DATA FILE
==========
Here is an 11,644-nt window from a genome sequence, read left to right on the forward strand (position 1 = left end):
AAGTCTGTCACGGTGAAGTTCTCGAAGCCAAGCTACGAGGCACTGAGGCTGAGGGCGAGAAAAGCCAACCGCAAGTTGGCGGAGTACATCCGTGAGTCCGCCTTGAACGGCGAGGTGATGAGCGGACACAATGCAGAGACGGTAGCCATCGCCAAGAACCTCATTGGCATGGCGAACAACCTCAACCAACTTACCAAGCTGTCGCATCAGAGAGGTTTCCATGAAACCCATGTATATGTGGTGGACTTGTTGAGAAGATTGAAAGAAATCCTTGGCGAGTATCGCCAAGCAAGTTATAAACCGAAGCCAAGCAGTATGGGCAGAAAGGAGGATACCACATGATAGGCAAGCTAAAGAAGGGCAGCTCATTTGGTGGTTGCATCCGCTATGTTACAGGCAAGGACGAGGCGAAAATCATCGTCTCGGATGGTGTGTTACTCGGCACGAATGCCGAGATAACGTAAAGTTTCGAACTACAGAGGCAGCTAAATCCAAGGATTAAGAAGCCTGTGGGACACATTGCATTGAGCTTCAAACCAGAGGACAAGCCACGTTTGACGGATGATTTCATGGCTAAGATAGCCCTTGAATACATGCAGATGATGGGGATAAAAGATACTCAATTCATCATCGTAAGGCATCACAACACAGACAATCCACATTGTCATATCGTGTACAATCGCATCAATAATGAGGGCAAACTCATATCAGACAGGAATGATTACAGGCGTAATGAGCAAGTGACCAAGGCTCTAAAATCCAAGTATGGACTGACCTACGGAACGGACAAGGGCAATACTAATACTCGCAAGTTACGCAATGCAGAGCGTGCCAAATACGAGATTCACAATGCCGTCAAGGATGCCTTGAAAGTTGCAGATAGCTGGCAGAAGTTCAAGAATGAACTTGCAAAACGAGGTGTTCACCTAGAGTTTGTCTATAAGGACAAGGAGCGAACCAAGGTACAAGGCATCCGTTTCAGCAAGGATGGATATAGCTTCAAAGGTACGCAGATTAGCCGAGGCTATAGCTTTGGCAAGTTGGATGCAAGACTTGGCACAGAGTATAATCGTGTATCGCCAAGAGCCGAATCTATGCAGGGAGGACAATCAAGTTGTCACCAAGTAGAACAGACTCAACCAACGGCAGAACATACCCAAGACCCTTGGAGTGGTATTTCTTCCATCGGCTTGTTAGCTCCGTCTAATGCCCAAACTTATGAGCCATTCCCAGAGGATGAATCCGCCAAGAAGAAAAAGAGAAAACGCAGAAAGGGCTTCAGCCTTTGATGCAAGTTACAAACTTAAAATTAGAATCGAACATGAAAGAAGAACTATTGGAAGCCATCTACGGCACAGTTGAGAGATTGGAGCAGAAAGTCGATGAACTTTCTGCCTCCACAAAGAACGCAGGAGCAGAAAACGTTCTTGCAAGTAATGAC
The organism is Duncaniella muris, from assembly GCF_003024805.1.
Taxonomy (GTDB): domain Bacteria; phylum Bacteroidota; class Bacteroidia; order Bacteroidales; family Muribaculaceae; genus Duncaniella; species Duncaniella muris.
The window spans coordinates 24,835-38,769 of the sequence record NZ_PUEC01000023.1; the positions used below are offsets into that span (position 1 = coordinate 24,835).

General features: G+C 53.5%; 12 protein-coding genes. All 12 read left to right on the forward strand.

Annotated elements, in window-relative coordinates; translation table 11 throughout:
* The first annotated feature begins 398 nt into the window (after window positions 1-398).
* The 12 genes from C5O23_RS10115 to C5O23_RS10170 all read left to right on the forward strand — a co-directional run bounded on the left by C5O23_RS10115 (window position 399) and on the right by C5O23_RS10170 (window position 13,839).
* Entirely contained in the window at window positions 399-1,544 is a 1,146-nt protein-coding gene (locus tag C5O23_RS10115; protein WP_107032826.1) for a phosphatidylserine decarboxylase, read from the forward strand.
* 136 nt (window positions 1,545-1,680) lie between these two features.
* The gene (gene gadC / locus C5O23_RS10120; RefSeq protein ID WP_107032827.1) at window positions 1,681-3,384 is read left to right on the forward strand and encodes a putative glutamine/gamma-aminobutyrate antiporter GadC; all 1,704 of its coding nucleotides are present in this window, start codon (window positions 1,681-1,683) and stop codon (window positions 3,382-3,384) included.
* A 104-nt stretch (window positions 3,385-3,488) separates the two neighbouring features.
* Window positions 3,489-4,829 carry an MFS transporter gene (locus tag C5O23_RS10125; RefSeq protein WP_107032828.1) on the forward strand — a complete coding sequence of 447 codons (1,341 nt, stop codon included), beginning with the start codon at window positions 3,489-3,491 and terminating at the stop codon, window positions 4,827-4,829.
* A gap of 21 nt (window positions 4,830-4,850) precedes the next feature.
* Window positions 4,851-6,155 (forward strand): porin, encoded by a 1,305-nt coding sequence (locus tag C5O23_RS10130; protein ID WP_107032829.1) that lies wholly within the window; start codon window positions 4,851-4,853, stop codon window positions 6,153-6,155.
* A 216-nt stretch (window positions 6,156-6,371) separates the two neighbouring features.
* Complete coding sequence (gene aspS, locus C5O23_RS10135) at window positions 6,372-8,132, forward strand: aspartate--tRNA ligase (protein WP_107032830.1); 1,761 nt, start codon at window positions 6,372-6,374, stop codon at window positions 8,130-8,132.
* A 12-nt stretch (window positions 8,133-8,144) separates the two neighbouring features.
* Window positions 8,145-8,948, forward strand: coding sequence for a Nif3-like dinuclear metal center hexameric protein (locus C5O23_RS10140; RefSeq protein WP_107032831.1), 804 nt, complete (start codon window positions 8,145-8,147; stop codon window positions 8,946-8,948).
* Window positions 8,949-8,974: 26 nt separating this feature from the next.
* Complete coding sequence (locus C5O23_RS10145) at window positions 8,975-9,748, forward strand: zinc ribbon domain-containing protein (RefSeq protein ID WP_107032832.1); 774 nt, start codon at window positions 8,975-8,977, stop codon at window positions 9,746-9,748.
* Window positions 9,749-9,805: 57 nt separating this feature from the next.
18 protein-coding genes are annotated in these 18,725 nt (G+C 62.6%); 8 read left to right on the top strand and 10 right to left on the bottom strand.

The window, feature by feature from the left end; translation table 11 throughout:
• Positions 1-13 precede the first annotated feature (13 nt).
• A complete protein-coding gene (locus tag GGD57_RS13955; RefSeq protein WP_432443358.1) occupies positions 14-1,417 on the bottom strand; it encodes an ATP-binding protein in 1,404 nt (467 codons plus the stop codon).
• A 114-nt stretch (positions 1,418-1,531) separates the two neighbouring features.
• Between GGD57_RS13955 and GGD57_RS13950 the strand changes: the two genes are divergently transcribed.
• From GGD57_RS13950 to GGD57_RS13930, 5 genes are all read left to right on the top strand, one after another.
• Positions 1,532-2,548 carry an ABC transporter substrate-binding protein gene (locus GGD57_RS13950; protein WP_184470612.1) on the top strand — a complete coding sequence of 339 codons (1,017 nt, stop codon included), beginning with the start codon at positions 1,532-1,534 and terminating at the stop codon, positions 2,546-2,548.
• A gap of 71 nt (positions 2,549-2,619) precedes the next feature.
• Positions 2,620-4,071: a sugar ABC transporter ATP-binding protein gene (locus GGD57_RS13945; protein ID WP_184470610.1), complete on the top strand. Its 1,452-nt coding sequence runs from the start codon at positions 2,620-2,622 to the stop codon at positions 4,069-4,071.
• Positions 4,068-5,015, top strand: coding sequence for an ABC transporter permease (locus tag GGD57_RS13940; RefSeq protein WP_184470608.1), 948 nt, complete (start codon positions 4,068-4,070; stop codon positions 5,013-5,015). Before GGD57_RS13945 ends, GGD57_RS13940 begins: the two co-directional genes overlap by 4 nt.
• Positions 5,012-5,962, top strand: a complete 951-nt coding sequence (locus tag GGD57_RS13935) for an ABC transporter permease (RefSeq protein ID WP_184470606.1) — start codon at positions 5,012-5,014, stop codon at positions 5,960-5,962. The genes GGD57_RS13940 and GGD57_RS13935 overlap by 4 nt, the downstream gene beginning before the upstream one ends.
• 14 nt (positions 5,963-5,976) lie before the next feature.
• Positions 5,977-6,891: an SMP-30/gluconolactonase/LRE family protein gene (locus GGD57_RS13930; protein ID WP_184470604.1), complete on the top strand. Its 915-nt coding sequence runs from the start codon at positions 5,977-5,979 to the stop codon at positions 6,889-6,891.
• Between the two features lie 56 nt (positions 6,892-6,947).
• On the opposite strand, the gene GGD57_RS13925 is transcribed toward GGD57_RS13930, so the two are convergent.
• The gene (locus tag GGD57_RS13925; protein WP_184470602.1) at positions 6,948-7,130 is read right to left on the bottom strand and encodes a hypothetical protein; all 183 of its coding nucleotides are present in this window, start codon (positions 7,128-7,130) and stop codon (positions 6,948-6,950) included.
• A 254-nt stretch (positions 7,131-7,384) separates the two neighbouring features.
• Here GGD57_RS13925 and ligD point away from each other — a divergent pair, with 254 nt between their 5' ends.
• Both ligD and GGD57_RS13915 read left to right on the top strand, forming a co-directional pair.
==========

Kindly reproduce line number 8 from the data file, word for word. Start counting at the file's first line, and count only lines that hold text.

* The first annotated feature begins 398 nt into the window (after window positions 1-398).